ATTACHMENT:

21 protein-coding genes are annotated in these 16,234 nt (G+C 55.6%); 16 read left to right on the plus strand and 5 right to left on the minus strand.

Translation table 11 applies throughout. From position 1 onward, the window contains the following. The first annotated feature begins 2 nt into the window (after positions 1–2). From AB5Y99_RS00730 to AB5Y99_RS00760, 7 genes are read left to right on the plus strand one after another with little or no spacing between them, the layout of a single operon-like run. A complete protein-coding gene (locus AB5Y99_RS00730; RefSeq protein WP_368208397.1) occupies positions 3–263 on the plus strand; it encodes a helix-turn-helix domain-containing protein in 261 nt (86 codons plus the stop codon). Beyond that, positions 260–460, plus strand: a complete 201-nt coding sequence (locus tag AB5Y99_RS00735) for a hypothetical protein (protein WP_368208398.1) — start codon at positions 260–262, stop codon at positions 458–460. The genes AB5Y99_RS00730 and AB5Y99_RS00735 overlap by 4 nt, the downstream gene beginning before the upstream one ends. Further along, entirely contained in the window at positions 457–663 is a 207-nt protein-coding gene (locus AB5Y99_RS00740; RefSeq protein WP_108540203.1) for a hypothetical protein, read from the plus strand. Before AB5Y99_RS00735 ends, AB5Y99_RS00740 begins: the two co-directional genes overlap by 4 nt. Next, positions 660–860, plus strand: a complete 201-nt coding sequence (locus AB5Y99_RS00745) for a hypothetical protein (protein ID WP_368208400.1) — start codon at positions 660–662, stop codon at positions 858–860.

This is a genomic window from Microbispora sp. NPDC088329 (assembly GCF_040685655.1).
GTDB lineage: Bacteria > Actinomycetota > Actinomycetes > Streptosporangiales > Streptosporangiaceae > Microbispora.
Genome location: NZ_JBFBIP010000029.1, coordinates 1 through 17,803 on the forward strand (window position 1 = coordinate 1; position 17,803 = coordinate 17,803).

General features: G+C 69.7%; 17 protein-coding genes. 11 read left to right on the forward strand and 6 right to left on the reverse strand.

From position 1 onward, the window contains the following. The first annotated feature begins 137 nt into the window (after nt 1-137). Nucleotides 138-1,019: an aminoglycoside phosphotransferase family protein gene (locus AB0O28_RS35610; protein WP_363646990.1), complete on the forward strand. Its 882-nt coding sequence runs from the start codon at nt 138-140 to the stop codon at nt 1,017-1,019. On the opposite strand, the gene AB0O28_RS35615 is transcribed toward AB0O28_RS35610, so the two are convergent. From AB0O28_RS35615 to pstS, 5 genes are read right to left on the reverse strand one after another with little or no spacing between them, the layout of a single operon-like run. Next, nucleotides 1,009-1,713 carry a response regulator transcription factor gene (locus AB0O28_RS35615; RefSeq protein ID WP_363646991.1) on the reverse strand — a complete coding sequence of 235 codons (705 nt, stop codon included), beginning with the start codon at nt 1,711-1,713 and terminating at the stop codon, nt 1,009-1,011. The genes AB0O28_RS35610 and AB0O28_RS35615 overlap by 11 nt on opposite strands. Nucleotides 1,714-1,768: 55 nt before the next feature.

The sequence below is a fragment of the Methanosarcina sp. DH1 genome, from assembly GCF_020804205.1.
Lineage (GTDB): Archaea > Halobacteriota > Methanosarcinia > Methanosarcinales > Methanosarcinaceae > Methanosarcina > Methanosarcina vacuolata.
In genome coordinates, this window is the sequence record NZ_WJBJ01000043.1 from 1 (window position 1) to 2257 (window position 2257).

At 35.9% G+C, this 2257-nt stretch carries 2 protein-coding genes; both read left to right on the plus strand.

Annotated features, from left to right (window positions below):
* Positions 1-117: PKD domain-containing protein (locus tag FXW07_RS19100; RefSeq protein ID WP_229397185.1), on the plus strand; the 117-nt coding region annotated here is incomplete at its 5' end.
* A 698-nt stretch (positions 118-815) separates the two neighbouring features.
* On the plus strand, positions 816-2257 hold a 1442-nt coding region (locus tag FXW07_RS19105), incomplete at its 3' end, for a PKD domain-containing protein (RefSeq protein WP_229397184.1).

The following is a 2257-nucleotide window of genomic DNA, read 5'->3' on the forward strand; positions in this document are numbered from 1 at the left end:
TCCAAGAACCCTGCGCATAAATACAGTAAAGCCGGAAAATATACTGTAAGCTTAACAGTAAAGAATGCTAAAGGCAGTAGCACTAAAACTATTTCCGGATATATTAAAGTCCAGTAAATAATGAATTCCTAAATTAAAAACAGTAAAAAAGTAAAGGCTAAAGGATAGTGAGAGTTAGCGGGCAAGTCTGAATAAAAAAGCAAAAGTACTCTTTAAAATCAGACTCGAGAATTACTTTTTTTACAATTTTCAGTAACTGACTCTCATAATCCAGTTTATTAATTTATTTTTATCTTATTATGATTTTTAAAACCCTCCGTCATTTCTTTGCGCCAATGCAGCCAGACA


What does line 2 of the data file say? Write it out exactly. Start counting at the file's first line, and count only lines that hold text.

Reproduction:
Translation table 11 applies throughout. From position 1 onward, the window contains the following. The first annotated feature begins 2 nt into the window (after positions 1–2). From AB5Y99_RS00730 to AB5Y99_RS00760, 7 genes are read left to right on the plus strand one after another with little or no spacing between them, the layout of a single operon-like run. A complete protein-coding gene (locus AB5Y99_RS00730; RefSeq protein WP_368208397.1) occupies positions 3–263 on the plus strand; it encodes a helix-turn-helix domain-containing protein in 261 nt (86 codons plus the stop codon). Beyond that, positions 260–460, plus strand: a complete 201-nt coding sequence (locus tag AB5Y99_RS00735) for a hypothetical protein (protein WP_368208398.1) — start codon at positions 260–262, stop codon at positions 458–460. The genes AB5Y99_RS00730 and AB5Y99_RS00735 overlap by 4 nt, the downstream gene beginning before the upstream one ends. Further along, entirely contained in the window at positions 457–663 is a 207-nt protein-coding gene (locus AB5Y99_RS00740; RefSeq protein WP_108540203.1) for a hypothetical protein, read from the plus strand. Before AB5Y99_RS00735 ends, AB5Y99_RS00740 begins: the two co-directional genes overlap by 4 nt. Next, positions 660–860, plus strand: a complete 201-nt coding sequence (locus AB5Y99_RS00745) for a hypothetical protein (protein ID WP_368208400.1) — start codon at positions 660–662, stop codon at positions 858–860.